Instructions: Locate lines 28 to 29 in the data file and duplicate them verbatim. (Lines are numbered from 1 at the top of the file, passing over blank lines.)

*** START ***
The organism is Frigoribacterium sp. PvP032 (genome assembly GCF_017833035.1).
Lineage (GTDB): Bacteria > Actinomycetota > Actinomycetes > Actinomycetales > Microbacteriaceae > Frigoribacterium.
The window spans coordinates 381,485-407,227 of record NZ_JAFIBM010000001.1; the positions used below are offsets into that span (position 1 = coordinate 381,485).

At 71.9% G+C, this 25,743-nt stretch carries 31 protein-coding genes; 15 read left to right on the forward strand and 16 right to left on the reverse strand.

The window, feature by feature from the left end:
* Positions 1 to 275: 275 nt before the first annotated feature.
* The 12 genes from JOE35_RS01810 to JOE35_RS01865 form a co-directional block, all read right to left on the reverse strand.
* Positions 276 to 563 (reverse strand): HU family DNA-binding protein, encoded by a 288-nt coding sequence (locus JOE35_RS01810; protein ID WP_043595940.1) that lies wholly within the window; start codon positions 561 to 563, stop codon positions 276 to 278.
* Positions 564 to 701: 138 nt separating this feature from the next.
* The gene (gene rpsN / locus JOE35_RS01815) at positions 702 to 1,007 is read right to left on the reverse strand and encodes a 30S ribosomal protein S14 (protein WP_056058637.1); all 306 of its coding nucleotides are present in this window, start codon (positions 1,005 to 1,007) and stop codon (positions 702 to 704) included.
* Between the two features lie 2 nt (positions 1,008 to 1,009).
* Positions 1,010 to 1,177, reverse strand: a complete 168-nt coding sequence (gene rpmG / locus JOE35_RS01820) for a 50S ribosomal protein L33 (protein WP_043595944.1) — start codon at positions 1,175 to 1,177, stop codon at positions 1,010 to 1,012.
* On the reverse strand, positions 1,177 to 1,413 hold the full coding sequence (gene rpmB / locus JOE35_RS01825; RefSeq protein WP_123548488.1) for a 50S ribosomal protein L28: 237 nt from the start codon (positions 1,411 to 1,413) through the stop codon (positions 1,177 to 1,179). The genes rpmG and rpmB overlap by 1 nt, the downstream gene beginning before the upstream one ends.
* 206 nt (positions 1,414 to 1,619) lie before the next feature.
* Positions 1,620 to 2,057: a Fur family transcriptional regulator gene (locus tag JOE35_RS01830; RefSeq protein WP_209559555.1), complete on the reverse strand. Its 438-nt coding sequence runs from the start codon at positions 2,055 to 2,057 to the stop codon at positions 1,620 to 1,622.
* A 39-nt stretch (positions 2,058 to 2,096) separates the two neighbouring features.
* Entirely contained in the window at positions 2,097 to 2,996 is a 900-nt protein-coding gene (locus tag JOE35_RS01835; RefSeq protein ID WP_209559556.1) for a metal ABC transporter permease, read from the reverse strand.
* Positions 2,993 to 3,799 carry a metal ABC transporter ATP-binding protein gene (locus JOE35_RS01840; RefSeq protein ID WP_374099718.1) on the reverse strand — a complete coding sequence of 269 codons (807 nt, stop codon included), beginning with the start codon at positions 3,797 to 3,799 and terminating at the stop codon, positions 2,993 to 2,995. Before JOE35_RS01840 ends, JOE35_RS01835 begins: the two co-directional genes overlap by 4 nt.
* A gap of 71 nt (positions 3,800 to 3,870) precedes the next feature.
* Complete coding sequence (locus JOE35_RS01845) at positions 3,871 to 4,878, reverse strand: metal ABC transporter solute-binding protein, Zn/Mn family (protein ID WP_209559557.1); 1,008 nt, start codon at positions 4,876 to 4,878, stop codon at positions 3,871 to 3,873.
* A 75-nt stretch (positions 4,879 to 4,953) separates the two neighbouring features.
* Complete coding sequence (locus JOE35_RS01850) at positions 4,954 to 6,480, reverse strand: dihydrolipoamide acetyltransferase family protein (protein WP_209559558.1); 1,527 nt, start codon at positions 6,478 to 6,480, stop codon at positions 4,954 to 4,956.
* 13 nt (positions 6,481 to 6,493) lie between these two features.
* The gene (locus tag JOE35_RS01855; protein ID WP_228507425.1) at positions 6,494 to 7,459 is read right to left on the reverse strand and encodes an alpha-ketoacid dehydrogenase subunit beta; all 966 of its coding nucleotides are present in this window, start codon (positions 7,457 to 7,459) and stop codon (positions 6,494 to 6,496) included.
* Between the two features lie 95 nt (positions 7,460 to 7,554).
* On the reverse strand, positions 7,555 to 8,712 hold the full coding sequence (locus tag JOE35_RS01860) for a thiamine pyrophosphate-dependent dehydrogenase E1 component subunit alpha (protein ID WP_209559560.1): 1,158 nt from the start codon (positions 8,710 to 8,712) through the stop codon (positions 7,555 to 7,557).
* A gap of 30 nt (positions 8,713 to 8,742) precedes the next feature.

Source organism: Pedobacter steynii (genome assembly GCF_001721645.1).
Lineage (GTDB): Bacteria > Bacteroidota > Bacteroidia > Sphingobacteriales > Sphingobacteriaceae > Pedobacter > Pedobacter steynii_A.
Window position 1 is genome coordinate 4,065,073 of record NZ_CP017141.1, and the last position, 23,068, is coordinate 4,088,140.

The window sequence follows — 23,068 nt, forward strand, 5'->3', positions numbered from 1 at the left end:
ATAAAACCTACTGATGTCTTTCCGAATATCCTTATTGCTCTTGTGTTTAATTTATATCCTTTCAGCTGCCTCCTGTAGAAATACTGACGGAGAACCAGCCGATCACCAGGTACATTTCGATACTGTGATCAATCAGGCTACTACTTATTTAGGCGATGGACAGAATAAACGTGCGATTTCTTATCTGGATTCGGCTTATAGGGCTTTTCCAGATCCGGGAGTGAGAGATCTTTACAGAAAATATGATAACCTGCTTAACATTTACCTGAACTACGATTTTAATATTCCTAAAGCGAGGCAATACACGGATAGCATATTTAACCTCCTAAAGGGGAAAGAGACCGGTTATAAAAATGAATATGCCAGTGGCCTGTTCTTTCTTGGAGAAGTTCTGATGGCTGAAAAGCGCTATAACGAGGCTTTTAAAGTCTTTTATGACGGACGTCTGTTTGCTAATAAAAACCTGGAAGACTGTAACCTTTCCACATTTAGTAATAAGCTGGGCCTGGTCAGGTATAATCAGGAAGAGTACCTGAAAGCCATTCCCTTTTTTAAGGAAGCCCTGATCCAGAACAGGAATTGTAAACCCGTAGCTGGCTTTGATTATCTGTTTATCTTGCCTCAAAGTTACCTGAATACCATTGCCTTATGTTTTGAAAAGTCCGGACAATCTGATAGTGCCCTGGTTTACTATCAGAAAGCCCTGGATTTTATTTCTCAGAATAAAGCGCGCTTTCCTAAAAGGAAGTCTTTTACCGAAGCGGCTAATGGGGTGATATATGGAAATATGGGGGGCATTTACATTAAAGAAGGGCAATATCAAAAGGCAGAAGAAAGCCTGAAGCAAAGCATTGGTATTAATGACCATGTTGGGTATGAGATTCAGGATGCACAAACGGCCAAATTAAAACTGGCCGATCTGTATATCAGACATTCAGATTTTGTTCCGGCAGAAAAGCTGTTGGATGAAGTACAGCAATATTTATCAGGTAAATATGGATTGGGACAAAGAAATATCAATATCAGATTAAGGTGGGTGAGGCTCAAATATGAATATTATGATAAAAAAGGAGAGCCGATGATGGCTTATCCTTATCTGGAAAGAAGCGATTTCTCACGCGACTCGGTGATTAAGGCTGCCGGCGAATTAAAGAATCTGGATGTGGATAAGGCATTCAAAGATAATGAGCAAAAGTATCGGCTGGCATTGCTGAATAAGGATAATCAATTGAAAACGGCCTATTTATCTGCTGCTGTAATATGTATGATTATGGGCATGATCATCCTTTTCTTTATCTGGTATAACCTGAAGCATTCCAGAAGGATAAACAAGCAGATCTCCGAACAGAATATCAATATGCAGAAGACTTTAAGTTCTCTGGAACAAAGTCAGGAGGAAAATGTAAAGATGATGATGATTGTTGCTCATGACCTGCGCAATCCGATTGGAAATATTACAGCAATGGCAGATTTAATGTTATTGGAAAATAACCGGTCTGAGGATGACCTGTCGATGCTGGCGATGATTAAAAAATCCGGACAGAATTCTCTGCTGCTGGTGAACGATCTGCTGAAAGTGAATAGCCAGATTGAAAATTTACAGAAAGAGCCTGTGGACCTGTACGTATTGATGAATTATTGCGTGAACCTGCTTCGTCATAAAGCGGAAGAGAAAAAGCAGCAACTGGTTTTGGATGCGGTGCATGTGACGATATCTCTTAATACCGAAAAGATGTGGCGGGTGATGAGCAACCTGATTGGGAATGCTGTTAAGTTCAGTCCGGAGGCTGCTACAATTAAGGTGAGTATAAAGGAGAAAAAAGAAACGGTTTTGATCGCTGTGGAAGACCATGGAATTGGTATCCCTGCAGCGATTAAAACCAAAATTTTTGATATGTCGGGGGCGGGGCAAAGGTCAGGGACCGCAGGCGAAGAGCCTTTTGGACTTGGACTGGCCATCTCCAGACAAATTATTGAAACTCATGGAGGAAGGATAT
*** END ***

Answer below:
Source organism: Pedobacter steynii (genome assembly GCF_001721645.1).
Lineage (GTDB): Bacteria > Bacteroidota > Bacteroidia > Sphingobacteriales > Sphingobacteriaceae > Pedobacter > Pedobacter steynii_A.